It’s been a long time coming, but with a slight push from CZT, Sue Clark, I finally finished my illuminated letter from the workshop she hosted at the end of April. I have to say with everything in chaos in my life/house the pressure of doing a ZIA kind of got me on this one. I’m not quite 100% certain this is done, done. But it is done until the move is over and I’m settled in Alexandria for sure. I’m kind of feeling like I need something more in the background in the upper left. Something open and light like the n’zeppel perhaps? We’ll see how I feel once I unpack it.
I was a bit unsure how to shade vitruvius, but I’m pretty happy with my decisions to outline the squares with graphite and then darken the center and the very outside.
We got to use Sue’s Fine Tec metallic watercolors at the workshop. Because part of the draw to Zentangle for me was doing letter work like this those watercolors are going at the top of my post-move wish list! They were so easy to work with and the result is much closer to actually gold leaf than any other gold pen or paint I’ve worked with. I was even able to layer a bit to create some shadow and highlight!
I used some Japanese pearlescent watercolors on the poke leaf. I like that it gives some sheen to kind of blend with the S, but it lets the gold take center stage.
Sue just posted everyone’s letters here. I highly encourage you to go check them out. There is such a variety in styles and they are all inspiring and gorgeous!
In an odd bit of synchronicity, Sue gave us some info on chiaroscuro which I had just read about in The Witch of Painted Sorrow by MJ Rose. I’m in love! With both the technique and the book 🙂 Although so far I wouldn’t call my use of highlights and shading particularly bold. I need to work on that.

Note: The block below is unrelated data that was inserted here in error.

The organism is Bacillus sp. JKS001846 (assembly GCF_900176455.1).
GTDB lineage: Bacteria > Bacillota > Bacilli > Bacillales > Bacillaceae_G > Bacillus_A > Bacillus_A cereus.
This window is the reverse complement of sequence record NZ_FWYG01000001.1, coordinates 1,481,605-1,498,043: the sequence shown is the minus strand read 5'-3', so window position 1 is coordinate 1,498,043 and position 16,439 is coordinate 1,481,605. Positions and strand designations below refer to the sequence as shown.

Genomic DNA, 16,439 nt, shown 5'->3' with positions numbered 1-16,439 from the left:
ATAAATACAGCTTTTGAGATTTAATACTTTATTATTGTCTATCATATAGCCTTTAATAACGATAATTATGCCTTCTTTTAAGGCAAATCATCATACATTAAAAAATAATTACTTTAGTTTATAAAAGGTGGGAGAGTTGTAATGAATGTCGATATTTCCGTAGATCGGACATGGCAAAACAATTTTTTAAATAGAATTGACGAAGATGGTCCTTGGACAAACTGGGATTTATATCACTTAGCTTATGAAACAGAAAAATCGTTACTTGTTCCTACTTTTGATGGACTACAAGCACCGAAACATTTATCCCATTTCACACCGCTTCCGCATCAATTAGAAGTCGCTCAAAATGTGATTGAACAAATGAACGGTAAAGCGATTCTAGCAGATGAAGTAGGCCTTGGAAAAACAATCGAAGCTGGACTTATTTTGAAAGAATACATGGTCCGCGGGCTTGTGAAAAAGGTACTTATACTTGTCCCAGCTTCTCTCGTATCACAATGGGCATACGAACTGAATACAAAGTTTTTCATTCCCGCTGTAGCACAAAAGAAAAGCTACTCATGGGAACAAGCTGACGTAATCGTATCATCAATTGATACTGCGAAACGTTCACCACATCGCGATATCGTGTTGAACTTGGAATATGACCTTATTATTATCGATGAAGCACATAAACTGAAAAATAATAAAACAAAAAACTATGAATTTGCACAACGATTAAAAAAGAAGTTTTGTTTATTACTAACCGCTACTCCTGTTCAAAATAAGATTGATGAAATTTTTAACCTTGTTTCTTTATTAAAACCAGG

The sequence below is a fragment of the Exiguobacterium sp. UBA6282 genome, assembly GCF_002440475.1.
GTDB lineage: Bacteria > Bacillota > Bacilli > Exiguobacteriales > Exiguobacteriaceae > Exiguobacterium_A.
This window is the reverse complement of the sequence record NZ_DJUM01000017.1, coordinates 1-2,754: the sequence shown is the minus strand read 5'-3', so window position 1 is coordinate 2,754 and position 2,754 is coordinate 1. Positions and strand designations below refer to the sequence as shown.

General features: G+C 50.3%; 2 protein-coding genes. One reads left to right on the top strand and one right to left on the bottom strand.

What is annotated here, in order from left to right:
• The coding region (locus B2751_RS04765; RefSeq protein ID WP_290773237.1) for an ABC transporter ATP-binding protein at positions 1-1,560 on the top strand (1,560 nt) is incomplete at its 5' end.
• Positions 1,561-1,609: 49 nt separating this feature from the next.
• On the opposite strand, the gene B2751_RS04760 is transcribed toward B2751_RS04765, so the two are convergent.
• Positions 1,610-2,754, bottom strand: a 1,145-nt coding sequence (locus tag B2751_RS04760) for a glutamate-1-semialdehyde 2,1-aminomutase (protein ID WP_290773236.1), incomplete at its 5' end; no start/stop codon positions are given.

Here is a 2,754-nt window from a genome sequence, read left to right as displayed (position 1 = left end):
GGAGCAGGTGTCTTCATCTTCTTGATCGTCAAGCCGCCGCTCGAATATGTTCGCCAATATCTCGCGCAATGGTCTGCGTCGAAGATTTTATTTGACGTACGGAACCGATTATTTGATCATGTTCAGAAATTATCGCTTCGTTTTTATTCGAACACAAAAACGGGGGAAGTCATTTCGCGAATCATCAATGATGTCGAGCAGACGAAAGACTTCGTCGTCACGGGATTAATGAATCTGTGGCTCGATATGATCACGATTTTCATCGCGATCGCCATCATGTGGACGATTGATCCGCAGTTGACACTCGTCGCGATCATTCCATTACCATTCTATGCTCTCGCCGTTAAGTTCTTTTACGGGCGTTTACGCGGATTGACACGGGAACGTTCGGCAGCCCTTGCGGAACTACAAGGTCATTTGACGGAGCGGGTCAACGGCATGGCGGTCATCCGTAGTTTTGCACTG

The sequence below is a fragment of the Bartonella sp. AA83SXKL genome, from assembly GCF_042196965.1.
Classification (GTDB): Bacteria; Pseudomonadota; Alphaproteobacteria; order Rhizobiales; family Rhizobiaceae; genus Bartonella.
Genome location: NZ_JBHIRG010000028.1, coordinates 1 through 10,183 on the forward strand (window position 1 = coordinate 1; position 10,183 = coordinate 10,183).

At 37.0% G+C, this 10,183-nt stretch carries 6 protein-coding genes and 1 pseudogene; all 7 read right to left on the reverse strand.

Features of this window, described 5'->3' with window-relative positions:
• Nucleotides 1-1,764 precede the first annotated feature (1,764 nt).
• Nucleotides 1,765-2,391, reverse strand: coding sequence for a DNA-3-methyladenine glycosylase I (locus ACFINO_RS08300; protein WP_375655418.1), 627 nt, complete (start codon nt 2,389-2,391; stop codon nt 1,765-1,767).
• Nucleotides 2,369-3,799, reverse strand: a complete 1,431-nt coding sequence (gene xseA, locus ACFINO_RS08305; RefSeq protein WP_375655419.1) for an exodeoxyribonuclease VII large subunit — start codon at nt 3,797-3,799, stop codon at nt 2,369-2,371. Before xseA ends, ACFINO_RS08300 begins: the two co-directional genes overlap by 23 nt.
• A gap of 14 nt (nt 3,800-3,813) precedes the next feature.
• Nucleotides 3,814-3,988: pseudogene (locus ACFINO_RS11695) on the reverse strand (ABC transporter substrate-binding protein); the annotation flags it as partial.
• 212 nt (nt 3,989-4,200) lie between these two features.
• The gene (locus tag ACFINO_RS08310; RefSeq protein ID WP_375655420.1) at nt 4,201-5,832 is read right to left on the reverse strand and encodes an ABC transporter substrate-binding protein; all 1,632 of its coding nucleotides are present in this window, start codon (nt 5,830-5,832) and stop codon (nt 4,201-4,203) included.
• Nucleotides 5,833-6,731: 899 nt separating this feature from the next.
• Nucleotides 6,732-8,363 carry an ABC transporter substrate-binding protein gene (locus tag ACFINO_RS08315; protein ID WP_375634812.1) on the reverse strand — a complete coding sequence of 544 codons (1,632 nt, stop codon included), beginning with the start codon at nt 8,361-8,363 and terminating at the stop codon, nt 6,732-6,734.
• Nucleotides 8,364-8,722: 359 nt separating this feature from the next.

There are some marked differences between the standard tiles and the Renaissance tiles. The paper seems to have less sizing, making it super absorbent and somewhat delicate. You really need to have a light hand when inking and shading. You also need to make sure you haven’t recently applied lotion (see top tile for evidence) or use a bit of paper towel between your hands and the tile. I’ve actually put a paper towel in my Renaissance kit.
I decided it would be a good idea to practice what we learned on my own so I did another renaissance tile last evening. My thoughts on mixing N’Zeppel and Nymph didn’t work as envisioned. A good lesson to just jump in and let it flow rather than planning, eh? I also think a sanguine charcoal pencil might be a good addition to my Ren kit. The shading on the feather could be more effective with that instead of graphite. Bunzo was also a challenge due to the absorbance of the tiles. The brown darkens as you go over it so you don’t get very even coverage when coloring large areas. All good lessons. Despite that lengthy list of nitpicky things I do still like the tile over all.
Cate and I both brought home pre-strung Renaissance Zendala tiles so you may see that popping up as a Sunday Smackdown at some point in the future. I’m anxious to throw some red into the mix too. I loved Sue’s Renaissance Zendalas she had on display in her studio and classroom space that used red.
Have you worked with the renaissance tiles before? Do you have any tips to share?
It may be organic, but Day 29 was much more of my kind of organic!
I didn’t know how to finish off the tile. Cate suggested leaving it as it, but it felt unbalanced. But I too liked the simplicity of the feather not fighting for attention against anything else. The only answer seemed adding another.